Five Things I’m Learning About the Creative Process

The last two weeks have been some of the best of my sabbatical by far. I think I’ve finally “settled in,” and I’m finding a rhythm that suits me. I spend the morning reading and writing, until sometime after lunch, then I go for a run and spend the evening with my family, doing homework and cooking dinner together. Earlier this week that time erupted into a twilight game of football in the middle of the street, until we couldn’t see the ball anymore. I can’t tell you how much joy and peace I feel playing all-time-QB with my boys in the street at dusk, facing west and a beautiful sunset. Jennifer and I were in bed by 9, we watched an episode of Gotham, and I was asleep before 10:30, so I could get up early and see the boys off to school and repeat. I’m recognizing all the ways I “hustle” for love and attention and right now, I feel free from those pressures. I’m really in “the sabbatical bubble” now, and I love it.

I’m nearly always reading multiple books at one time, but right now the book I’m most excited about is Liz Gilbert’s Big Magic. She might be near the top of my list of people-I’d-love-to-have-over-for-dinner. If you want a taste of Big Magic, you can watch her TED talk or listen to her “Magic Lessons” Podcast. Anyway, a whole bunch of thoughts are running through my mind this morning about creativity and the creative process.

Here’s what I’m learning about creating things:

  1. You have something to offer the world. I love the way Liz thinks about our “muse,” and how “genius” works (“you have a genius, you aren’t a genius”). In her way of thinking, all kinds of ideas surround us – creative, musical, literary, technical, relational – waiting to find a human host to bring them forth into the world. We all, simply by nature of being a human being can be conduits of birthing beauty into the world.
  2. You will have to make choices. The modern world is full of distractions. The news is on 24 hours a day, cable television always has a new series kicking off, Netflix is creating great content, Facebook and Twitter always have something to say. And for some of us, the allure of hanging out with friends, eating in cool restaurants, drinking in cool bars is always a temptation. None of these things are bad in and of themselves, but they can all get in the way of the idea tapping on your shoulder wanting to find its way into the world.
  3. When you agree to work with an idea, work turns into play. In my experience, when I get tapped on the shoulder by a great idea, the “work” of writing a blog post or sermon or anything else, suddenly turns into play. There’s almost nothing I’d rather do than follow my muse, time flies by and it’s 10 minutes before the kids get home from school and I’m still in my pajamas.
  4. This will help you deal with disappointment. Here’s my truth. According to Google Analytics, very few people will actually read this post. But still, I feel compelled to write it simply because I felt inspired to and I’m trying to learn to say “yes” more often to ideas as they come, in hopes that it will open the floodgates to more ideas. I recently read The Alchemist and as much as I love the idea that “when you want something, all the universe conspires in helping you to achieve it,” that idea kinda feels like a lot of bullshit to me these days. Mostly, I feel like the universe conspires against me, but I keep creating, because I’m most happy and fulfilled when I do so.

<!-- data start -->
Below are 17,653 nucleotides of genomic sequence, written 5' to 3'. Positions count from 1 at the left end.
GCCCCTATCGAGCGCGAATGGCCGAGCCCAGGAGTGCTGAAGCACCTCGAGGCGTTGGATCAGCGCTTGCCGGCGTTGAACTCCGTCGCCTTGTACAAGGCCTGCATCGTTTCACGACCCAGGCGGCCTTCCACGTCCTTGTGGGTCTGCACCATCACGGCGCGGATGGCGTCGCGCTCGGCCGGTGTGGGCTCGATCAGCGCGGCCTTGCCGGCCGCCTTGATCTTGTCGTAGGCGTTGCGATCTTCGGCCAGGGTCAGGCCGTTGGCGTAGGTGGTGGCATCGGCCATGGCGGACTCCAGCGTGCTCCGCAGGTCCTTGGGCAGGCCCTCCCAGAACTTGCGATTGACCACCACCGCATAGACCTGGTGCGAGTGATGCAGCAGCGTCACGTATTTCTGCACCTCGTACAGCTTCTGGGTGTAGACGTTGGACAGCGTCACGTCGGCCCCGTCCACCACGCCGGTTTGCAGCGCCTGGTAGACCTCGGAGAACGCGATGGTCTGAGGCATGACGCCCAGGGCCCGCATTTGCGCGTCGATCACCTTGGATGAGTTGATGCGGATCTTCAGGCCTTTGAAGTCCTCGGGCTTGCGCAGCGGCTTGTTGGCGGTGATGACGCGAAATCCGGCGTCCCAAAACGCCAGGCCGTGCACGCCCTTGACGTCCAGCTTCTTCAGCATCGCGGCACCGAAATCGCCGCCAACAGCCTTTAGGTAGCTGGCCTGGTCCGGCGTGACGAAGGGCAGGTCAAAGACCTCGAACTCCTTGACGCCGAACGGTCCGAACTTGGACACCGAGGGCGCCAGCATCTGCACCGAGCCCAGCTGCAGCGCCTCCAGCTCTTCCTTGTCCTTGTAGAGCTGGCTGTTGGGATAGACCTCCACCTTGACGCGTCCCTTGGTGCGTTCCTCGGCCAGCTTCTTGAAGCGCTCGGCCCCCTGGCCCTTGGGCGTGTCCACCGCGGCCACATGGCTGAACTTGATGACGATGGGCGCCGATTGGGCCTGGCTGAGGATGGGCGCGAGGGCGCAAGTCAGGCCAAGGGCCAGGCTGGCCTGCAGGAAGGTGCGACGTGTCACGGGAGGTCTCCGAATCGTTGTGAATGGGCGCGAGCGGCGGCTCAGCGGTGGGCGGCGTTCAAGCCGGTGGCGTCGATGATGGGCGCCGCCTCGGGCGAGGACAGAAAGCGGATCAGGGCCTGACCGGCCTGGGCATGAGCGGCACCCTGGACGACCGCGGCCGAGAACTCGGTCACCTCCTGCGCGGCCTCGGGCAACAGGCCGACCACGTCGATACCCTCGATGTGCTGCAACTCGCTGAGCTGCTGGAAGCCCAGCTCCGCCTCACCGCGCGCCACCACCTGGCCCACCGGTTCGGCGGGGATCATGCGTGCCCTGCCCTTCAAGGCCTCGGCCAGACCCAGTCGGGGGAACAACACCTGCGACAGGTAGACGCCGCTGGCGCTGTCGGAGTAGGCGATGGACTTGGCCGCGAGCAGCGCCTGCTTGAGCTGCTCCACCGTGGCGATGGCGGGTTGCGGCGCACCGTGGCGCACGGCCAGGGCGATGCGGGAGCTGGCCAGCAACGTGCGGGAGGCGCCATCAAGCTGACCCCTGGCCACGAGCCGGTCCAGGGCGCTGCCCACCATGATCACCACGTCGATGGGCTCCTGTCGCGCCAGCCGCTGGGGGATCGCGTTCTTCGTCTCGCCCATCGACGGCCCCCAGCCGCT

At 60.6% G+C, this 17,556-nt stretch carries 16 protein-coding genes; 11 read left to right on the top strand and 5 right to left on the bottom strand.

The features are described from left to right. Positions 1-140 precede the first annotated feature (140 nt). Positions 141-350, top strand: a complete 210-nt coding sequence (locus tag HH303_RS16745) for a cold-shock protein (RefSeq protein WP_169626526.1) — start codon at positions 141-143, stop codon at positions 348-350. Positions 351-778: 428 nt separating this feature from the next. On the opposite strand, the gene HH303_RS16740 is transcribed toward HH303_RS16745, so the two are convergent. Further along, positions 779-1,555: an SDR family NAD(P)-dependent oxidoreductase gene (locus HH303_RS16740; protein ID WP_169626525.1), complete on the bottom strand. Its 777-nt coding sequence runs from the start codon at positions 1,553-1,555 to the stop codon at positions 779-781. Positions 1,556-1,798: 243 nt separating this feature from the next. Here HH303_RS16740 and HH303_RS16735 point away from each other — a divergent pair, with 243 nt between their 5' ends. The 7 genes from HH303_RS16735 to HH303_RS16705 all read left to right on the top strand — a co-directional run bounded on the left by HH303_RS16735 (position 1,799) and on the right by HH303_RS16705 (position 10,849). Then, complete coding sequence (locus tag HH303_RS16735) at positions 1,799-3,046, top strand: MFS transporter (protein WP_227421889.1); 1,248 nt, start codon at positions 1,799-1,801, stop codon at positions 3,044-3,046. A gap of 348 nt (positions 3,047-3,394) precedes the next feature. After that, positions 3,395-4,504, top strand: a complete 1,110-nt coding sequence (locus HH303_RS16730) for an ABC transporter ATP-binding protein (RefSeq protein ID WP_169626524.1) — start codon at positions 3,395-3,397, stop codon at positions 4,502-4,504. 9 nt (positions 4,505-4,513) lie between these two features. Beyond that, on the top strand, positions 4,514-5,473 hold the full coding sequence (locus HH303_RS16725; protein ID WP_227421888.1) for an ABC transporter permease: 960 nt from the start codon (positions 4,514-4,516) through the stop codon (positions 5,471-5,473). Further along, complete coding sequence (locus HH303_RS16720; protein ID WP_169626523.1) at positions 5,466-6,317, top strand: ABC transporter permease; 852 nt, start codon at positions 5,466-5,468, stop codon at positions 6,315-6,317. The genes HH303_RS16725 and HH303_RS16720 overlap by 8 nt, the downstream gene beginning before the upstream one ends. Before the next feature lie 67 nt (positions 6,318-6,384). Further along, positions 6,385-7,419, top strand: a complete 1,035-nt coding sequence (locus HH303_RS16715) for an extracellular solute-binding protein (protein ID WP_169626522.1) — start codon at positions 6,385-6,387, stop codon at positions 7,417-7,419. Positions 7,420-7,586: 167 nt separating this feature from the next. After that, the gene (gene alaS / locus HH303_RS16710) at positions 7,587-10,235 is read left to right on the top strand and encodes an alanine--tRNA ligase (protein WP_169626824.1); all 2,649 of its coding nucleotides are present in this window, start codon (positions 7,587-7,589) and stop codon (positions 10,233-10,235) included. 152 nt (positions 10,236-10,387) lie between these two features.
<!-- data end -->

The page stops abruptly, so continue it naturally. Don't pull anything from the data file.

5. This isn’t selfish, it’s for the people. If you’re having fun, and you’re doing the work, you might feel a little selfish (or some a-hole will tell you so), and in that moment you’ll be tempted to self-loathing. But according to Joseph Campbell, the hero’s journey isn’t just about the hero being transformed by an adventure, it’s also about the hero bringing back gifts for the people. Yes, when you submit yourself to the play of creation, you will be changed, but that change brings good things to the people you love. Over the last year or so, there have been people – who because they follow their muse – have been a gift to me. Micah Murray’s raw exploration of his escape from fundamentalsm, Addie Zierman’s vulnerability in her faith journey, Rob Bell and his continued faith journey – these people and their willingness to create even in their darkest moments have been gifts that Jennifer and I have savored, lying in bed reading to one another or discussing and voicing our agreements.

So, what idea is tapping you on the shoulder? What do you need to say “no” to today, in order to play with your idea?

We are all eagerly waiting for you.

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Wednesday Book Conversation: Rising Strong: Civilization Stops at the Waterline

Welcome to the weekly book discussion. My hope is that it starts a conversation, as if we were sitting in a coffee shop discussing over lattes. I don’t aim to point out the parts I agree or disagree with, but rather to reflect on whatever the book caused me to start thinking about. So, please read, share, and join the discussion! This week is our second week reading Brené Brown’s new book Rising Strong.

There was a moment last winter when I hit my rock bottom. It was a hard season in my life for a whole bunch of reasons, and I’ve recounted the details to some of my closest friends about the day that I hit rock bottom. I’ll spare you all the details but this one: at 10:00 a.m. on a Tuesday morning, I crawled back into my bed and pulled the covers over my head and cried.

It was “day two” for me. I was in that dark space between when you set off on a journey and when you see the finish line. Brené describes it like this:

“Day two – or whatever that middle space is for your own process, is when you’re ‘in the dark’ – the door has closed behind you. You’re too far in to turn around and not close enough to the end to see the light.”

Every hero’s story, every adventure has a day two. In a marathon, it’s after the half-marathoners have split off toward the finish, the course is now much more empty, and you still have double-digit miles to go. It’s when your newborn isn’t a newborn anymore and getting out of diapers seems to be an impossible dream. It’s when you’ve started your own business and the newness of doing something you love has worn off but long-term profitability isn’t assured. It’s seven years into a marriage when the romance of the wedding day is long gone, and you’re not even sure if he loves you anymore.

But, Brené notes, after her interaction with the Pixar team, where she learned about the essential elements of a good story and recalling her reading of Joseph Campbell’s A Hero with a Thousand Faces,* that every story has a middle. And it’s in the middle that the hero learns the lessons that she needs to learn about herself. Yes, the middle of the story is difficult. Yes, you feel like you’re drowning. Yes, victory isn’t certain, but it’s in this space when you ask hard questions and deal with your stuff. What you learn in this space will give you the tools you need to get through.